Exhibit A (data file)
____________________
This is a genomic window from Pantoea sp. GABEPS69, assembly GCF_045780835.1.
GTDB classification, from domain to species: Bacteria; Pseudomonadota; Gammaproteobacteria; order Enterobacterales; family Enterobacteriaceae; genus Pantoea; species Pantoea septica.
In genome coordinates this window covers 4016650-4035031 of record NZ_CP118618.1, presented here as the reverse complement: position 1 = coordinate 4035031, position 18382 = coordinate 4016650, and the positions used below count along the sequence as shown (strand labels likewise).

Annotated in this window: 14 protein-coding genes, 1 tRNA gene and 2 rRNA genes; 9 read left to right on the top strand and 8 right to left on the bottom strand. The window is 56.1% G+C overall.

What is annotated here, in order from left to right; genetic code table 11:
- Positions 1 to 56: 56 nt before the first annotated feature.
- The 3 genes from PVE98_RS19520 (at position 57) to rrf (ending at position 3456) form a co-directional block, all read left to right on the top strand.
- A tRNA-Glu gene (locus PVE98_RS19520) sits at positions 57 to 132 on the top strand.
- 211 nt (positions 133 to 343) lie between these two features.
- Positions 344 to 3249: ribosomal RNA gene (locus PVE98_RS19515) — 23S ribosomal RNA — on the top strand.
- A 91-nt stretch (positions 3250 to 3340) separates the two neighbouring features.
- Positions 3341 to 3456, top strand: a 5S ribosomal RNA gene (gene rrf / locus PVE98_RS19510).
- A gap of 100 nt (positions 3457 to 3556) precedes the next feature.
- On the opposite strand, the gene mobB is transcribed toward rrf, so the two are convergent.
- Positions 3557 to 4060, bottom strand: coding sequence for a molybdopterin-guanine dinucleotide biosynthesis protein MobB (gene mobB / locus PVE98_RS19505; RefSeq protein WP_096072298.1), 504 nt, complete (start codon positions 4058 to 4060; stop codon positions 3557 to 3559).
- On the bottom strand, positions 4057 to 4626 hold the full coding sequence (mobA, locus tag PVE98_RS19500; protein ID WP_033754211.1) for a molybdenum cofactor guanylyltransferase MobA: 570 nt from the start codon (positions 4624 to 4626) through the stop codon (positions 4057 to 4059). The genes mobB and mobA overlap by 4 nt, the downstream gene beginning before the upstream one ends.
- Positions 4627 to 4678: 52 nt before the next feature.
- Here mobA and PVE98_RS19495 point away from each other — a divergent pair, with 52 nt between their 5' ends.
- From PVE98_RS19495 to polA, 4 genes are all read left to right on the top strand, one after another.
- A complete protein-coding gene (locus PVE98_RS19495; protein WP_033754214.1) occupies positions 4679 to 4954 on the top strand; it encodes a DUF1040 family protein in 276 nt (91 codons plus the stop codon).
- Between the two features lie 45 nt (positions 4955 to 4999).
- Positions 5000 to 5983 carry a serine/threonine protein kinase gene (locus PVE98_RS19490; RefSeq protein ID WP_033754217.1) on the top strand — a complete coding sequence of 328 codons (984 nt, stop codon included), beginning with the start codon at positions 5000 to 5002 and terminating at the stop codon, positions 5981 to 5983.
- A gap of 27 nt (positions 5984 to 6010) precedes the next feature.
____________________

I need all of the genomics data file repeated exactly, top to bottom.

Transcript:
This is a genomic window from Pantoea sp. GABEPS69, assembly GCF_045780835.1.
GTDB classification, from domain to species: Bacteria; Pseudomonadota; Gammaproteobacteria; order Enterobacterales; family Enterobacteriaceae; genus Pantoea; species Pantoea septica.
In genome coordinates this window covers 4016650-4035031 of record NZ_CP118618.1, presented here as the reverse complement: position 1 = coordinate 4035031, position 18382 = coordinate 4016650, and the positions used below count along the sequence as shown (strand labels likewise).

Annotated in this window: 14 protein-coding genes, 1 tRNA gene and 2 rRNA genes; 9 read left to right on the top strand and 8 right to left on the bottom strand. The window is 56.1% G+C overall.

What is annotated here, in order from left to right; genetic code table 11:
- Positions 1 to 56: 56 nt before the first annotated feature.
- The 3 genes from PVE98_RS19520 (at position 57) to rrf (ending at position 3456) form a co-directional block, all read left to right on the top strand.
- A tRNA-Glu gene (locus PVE98_RS19520) sits at positions 57 to 132 on the top strand.
- 211 nt (positions 133 to 343) lie between these two features.
- Positions 344 to 3249: ribosomal RNA gene (locus PVE98_RS19515) — 23S ribosomal RNA — on the top strand.
- A 91-nt stretch (positions 3250 to 3340) separates the two neighbouring features.
- Positions 3341 to 3456, top strand: a 5S ribosomal RNA gene (gene rrf / locus PVE98_RS19510).
- A gap of 100 nt (positions 3457 to 3556) precedes the next feature.
- On the opposite strand, the gene mobB is transcribed toward rrf, so the two are convergent.
- Positions 3557 to 4060, bottom strand: coding sequence for a molybdopterin-guanine dinucleotide biosynthesis protein MobB (gene mobB / locus PVE98_RS19505; RefSeq protein WP_096072298.1), 504 nt, complete (start codon positions 4058 to 4060; stop codon positions 3557 to 3559).
- On the bottom strand, positions 4057 to 4626 hold the full coding sequence (mobA, locus tag PVE98_RS19500; protein ID WP_033754211.1) for a molybdenum cofactor guanylyltransferase MobA: 570 nt from the start codon (positions 4624 to 4626) through the stop codon (positions 4057 to 4059). The genes mobB and mobA overlap by 4 nt, the downstream gene beginning before the upstream one ends.
- Positions 4627 to 4678: 52 nt before the next feature.
- Here mobA and PVE98_RS19495 point away from each other — a divergent pair, with 52 nt between their 5' ends.
- From PVE98_RS19495 to polA, 4 genes are all read left to right on the top strand, one after another.
- A complete protein-coding gene (locus PVE98_RS19495; protein WP_033754214.1) occupies positions 4679 to 4954 on the top strand; it encodes a DUF1040 family protein in 276 nt (91 codons plus the stop codon).
- Between the two features lie 45 nt (positions 4955 to 4999).
- Positions 5000 to 5983 carry a serine/threonine protein kinase gene (locus PVE98_RS19490; RefSeq protein ID WP_033754217.1) on the top strand — a complete coding sequence of 328 codons (984 nt, stop codon included), beginning with the start codon at positions 5000 to 5002 and terminating at the stop codon, positions 5981 to 5983.
- A gap of 27 nt (positions 5984 to 6010) precedes the next feature.